Let's hope the Intel stuff does "just work" after having been milked for so long...;) It should certainly be "mature" by now, eh? And sure, I guess Linus Torvalds is a noob when it comes to CPUs, sure. What does he know?--he probably picked up AMD and rejected Intel because he enjoys all the "weird stuff that has no resolution in sight"--you betcha. BTW, Intel doesn't make anything competitive with TR--TR is a "prosumer" product. Spread that around to the very few OEMs who sell $10k Intel processors these days...;) You might want to consider getting over your childish pique concerning AMD, guy, seriously. It's rather silly. AMD is here and is Intel's worst nightmare, and that will not be changing anytime soon. All that remains to be seen is how long it will take Intel to catch up to AMD *this time*...that is, if AMD allows that to happen in the first place, imo. AMD now is firmly ensconced as a moving target architecturally--going to be an order of magnitude more difficult for Intel from now on. Pushing Intel onto a completely new architecture is just what Intel needs--maybe with a new design from the ground up like AMD's Zen architectures--because it should enable Intel to design out all the security flaws its *current* architectures have developed a sizable reputation for having! That's not something any CPU maker wants! Talk about "no resolution in sight"--the only resolution for Intel's myriad security flaws is a brand-new, ground-up architecture. Nothing else will do--right, Intel? Atta' boy--go get' um...;) Reply
  • Santoval - Friday, August 7, 2020 - link

    "maybe with a new design from the ground up like AMD's Zen architectures"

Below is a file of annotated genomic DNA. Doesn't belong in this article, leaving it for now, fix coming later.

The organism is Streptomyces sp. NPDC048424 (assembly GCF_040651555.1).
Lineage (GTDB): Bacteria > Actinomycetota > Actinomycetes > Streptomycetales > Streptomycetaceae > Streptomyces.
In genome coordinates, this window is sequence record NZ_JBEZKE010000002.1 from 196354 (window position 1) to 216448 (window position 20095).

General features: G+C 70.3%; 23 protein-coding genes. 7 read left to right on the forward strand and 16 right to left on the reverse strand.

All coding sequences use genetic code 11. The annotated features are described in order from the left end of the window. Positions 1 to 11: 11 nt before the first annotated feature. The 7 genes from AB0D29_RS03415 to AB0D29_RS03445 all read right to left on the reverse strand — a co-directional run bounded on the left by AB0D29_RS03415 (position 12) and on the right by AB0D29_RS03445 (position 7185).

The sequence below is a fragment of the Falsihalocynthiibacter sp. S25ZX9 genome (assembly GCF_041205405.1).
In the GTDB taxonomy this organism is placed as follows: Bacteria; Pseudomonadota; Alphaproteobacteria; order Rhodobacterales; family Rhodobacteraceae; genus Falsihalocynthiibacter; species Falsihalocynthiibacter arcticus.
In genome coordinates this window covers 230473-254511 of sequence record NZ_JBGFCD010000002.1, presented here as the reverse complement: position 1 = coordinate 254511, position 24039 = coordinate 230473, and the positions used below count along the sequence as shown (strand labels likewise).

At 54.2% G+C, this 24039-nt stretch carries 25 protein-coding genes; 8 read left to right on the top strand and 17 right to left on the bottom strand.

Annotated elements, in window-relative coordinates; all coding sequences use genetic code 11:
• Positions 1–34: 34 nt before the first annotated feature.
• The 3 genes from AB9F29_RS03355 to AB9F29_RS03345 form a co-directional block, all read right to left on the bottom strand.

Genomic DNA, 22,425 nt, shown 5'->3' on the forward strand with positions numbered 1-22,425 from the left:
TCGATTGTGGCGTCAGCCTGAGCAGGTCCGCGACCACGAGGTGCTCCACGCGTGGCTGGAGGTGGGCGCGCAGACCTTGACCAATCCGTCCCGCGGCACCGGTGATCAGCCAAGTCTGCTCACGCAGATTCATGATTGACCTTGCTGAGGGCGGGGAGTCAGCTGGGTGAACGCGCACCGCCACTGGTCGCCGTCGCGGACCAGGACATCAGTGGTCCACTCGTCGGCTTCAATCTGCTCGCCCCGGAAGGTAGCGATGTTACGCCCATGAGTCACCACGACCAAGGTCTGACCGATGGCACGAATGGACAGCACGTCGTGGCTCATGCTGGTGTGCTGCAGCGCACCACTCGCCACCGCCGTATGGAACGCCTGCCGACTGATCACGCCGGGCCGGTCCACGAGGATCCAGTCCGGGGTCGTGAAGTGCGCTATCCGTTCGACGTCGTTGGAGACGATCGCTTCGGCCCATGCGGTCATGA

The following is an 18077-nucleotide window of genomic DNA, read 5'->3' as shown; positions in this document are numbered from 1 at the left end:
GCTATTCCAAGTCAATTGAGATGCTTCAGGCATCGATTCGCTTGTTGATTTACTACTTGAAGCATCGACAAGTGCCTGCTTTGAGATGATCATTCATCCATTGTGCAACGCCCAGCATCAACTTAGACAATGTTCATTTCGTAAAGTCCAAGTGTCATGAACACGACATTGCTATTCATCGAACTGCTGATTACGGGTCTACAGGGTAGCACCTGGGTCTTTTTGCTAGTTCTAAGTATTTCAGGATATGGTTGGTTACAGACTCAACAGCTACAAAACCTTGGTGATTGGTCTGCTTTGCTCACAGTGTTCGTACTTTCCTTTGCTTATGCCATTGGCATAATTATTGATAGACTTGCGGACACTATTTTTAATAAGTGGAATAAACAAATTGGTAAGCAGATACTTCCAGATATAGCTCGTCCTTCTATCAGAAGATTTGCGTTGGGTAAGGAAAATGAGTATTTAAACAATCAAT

That is already on Intel's schedule and in fact it was announced right when Intel hired Jim Keller. I am referring to Ocean Cove, the apparent successor of Golden Cove (the "big" core of Alder Lake). Ostensibly the CPUs with Ocean Cove cores are going to be called Meteor Lake. It is also supposed to be Intel's first 7nm CPU (it will be fabbed either at Intel's 7nm node or -if Intel craps the bed completely- at TSMC's 4/5nm node).

    I have no idea if Jim Keller's sudden departure will affect or delay the release of Ocean Cove / Meteor Lake but my guess is that it will. Therefore, on top of the 6-month delay of 7nm and the 12-month delay of high enough yields at 7nm the earliest Meteor Lake could be released is early 2024 - assuming no further delays. So it will compete against either Zen 5 or 6.
    Reply
  • ZoZo - Friday, August 7, 2020 - link

    "You might want to consider getting over your childish pique concerning AMD, guy, seriously. It's rather silly. AMD is here and is Intel's worst nightmare"
    That's the language of someone who's blindly cheering for his underdog team at a sports contest. There's no conversation to be had around that, it just discredits everything you might want to say.
    Reply
  • Joe Braga - Friday, August 7, 2020 - link

    The main fault in this case is Microsoft Reply

Log in

Don't have an account? Sign up now